Biden will follow Trump’s policy to support Saudi Mohammed bin Salman for Jamal Khashoggi’s killing
President Biden won’t risk ties to Saudi Arabia by punishing Crown Prince Mohammed bin Salman for Jamal Khashoggi’s killing, administration officials said, despite intelligence that shows the crown prince approved the plot to kill and dismember Khashoggi. Saudi Arabia is strong and USA depends on its support.
The decision will disappoint the human rights community and members of his own party who complained during the Trump administration that the U.S. was failing to hold Mohammed bin Salman accountable, but as the double standards in Biden administration is the new-norm, what was wrong when Trump did it, became right when Biden is doing it.
President Biden has decided that the diplomatic cost of directly penalizing Saudi Arabia’s crown prince, Mohammed bin Salman, is too high, according to senior administration officials, despite a detailed American intelligence finding that he directly approved the killing of Jamal Khashoggi, the dissident and Washington Post columnist who was drugged and dismembered in October 2018.
The decision by Mr. Biden, who during the 2020 campaign called Saudi Arabia a “pariah” state with “no redeeming social value,” came after weeks of debate in which his newly formed national security team advised him that there was no way to formally bar the heir to the Saudi crown from entering the United States, or to weigh criminal charges against him, without breaching the relationship with one of America’s key Arab allies.
Officials said a consensus developed inside the White House that the cost of that breach, in Saudi cooperation on counterterrorism and in confronting Iran, was simply too high.
For Mr. Biden, the decision was a telling indication of how his more cautious instincts kicked in, as the responsibilities of managing a difficult ally led him to find ways other than going directly after Prince Mohammed to make Saudi Arabia pay a price.
While human rights groups and members of his own party applauded the president for making public the official intelligence finding, whose contents leaked more than two years ago, many said that it was just a first step — and that more had to be done to hold the crown prince, known by his initials M.B.S., accountable for his role.
Many organizations were pressing Mr. Biden to, at a minimum, impose the same travel sanctions against the crown prince as the Trump administration imposed on others involved in the plot.
Mr. Biden’s aides said that as a practical matter, Prince Mohammed would not be invited to the United States anytime soon, and they denied that they were giving Saudi Arabia a pass, describing series of new actions on lower-level officials intended to penalize elite elements of the Saudi military and impose new deterrents to human rights abuses.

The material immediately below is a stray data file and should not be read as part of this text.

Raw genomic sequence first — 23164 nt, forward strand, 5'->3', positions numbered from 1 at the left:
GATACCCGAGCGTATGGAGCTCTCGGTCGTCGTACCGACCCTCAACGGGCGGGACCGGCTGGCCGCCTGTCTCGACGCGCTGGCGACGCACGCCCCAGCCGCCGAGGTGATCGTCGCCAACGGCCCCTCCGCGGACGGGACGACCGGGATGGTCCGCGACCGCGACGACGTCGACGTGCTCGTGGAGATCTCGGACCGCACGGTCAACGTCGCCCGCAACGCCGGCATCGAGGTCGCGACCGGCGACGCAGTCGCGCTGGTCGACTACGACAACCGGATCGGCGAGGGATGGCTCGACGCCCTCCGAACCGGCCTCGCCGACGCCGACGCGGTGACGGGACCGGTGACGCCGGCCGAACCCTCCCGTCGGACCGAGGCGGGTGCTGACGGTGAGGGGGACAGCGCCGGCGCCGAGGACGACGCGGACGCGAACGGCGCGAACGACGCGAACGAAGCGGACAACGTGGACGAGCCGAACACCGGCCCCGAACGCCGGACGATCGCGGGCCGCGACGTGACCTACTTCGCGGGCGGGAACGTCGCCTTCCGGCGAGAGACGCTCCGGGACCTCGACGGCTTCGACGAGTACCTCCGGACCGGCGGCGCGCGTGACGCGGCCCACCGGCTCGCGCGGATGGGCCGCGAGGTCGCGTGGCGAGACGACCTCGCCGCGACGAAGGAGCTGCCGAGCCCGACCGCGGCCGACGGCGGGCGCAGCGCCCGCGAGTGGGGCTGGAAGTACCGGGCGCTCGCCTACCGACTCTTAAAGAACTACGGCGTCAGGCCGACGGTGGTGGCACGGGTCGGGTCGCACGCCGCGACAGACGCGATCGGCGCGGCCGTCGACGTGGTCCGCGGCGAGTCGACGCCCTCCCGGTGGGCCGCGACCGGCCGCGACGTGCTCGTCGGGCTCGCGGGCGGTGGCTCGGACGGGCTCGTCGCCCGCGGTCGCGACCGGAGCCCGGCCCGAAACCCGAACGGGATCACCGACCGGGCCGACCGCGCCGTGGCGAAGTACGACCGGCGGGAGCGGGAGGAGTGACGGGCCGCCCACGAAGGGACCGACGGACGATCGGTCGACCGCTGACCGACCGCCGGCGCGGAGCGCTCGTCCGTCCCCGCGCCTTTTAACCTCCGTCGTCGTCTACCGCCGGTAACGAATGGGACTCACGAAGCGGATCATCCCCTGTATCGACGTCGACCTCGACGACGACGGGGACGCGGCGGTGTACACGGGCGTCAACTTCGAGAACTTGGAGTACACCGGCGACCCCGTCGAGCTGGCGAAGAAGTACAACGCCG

Those actions, approved by Secretary of State Antony J. Blinken, include a travel ban on Saudi Arabia’s former intelligence chief, who was deeply involved in the Khashoggi operation, and on the Rapid Intervention Force, a unit of the Saudi Royal Guard that protects Prince Mohammed — and is under his direct control.
The declassified intelligence report concluded that the intervention force directed the operation against Mr. Khashoggi at the Saudi Consulate in Istanbul. Mr. Khashoggi entered the consulate on Oct. 2, 2018, to get papers he needed for his forthcoming marriage, and, with his fiancée waiting outside the gates, was instead met by an assassination team.
An effort by the Saudi government to issue a cover story, contending that Mr. Khashoggi had left the consulate unharmed, collapsed in days.
The Trump administration acted against 17 members of that team, imposing travel bans and other penalties. Mr. Biden, one official said, described the new sanctions the United States is imposing to King Salman, the crown prince’s father, in a phone call on Thursday that was only vaguely described in a White House account of the call.
But the king is 85 and in poor health, and it was unclear to administration officials how much he absorbed as Mr. Biden talked about a “recalibration” of the relationship with the United States.
In an effort to signal wider action against countries and officials who reach beyond their borders to repress dissent, Mr. Blinken is also adding a category of sanctions, a newly named “Khashoggi ban,” to restrict visas to anyone determined to be participating in state-sponsored efforts to harass, detain or harm dissidents and journalists around the world. In a statement, Mr. Blinken said 76 Saudis would be designated in the first tranche.